Interior Chinatown is unlike anything else I’ve read. The book is written as if it were a TV show, with exterior and interior shots and dialogue laid out in script format, but it’s also about a TV show and the lines between what’s ‘real’ in the universe of the book versus what’s only acting are never terribly clear. Charles Yu writes in the second person, which was much more palatable than the second person narrative in The Raven Tower.
Even if Older Brother were not actually a real person, he would still be the most important character in some yet-to-be-conceived story of Chinatown. Would still be real in everyone’s minds and hearts, the mythical Asian American Man, the ideal mix of assimilated and authentic.Interior Chinatown, Charles Yu
Despite the confusion about what was happening, Interior Chinatown managed to maintain interest. The reflections on living as an Asian-American weren’t subject to the same uncertainly as the action of the plot; the descriptions of living in the SRO above the Golden Palace restaurant (or the film set of the restaurant…) were particularly memorable.
Your whole life you’ve wanted to be Kung Fu Guy, to be something you are not, and here is this person who is whatever she is at all times.Interior Chinatown, Charles Yu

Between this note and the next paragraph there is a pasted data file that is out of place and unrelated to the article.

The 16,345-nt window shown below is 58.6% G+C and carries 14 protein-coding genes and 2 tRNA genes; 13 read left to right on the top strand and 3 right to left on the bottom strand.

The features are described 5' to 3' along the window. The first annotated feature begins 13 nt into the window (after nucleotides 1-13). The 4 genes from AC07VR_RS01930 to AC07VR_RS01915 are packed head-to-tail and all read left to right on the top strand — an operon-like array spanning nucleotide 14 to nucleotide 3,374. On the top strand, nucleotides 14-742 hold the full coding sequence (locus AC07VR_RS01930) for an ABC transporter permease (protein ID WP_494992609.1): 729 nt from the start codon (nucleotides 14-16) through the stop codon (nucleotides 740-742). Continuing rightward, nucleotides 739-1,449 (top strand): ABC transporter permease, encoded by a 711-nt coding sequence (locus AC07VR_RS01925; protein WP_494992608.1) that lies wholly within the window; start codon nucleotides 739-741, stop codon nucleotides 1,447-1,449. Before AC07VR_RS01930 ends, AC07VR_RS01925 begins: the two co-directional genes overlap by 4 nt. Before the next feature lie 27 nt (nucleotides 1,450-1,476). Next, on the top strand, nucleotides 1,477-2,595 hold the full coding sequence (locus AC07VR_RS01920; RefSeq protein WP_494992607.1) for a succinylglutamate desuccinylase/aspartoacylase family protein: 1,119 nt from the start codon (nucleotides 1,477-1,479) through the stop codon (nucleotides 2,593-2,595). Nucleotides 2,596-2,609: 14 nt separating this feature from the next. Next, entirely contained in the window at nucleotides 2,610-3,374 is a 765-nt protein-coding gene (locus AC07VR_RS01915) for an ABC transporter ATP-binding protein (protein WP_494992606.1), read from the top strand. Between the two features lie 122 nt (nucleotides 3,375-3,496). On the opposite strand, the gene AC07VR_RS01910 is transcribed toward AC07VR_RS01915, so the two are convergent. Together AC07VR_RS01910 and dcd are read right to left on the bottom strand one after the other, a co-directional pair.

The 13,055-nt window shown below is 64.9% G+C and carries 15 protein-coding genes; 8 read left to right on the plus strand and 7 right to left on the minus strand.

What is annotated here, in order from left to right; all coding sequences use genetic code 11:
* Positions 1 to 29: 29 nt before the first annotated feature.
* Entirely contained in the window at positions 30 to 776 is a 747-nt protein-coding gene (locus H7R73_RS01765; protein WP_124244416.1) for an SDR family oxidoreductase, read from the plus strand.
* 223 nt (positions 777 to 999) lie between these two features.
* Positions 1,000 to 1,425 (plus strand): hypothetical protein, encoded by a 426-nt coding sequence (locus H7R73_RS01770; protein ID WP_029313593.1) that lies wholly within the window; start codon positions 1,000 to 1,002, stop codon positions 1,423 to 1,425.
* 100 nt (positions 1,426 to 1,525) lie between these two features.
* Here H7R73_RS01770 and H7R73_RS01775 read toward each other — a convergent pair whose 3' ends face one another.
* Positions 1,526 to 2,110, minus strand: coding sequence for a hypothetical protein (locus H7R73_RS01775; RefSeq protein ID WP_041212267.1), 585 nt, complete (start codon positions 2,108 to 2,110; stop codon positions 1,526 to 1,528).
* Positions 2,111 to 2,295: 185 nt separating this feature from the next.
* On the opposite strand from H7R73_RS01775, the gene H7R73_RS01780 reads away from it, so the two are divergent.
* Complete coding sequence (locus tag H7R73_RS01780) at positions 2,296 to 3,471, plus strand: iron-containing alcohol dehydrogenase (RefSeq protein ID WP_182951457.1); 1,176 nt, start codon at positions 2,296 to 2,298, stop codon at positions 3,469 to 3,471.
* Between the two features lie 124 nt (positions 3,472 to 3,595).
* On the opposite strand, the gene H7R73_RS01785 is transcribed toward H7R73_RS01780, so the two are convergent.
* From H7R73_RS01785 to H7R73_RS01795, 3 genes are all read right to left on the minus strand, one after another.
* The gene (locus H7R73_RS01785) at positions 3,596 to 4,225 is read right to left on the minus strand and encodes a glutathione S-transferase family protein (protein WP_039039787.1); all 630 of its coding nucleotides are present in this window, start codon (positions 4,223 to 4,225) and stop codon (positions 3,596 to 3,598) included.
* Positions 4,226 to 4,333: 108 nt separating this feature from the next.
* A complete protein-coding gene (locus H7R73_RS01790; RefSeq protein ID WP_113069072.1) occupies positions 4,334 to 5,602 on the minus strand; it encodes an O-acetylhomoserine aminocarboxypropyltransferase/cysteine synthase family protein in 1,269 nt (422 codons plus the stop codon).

The romance was sweet, though the rapid jumps in timeline meant it didn’t have as deep an emotional impact as it might otherwise have done. The biggest problem with Interior Chinatown was that it set the scene at one pace but then sped through the rest of the story so much faster that it felt disjointed.
It was a surprise to find Interior Chinatown listed as a comedy; the comedic tone didn’t come through, though that may be because Charles Yu was parodying a specifically American experience. The section which was supposed to be a children’s show was particularly surreal, so that may have been funny to people who found comedy in Geek Love.
Overall, Interior Chinatown probably merits a second read at some point in the future.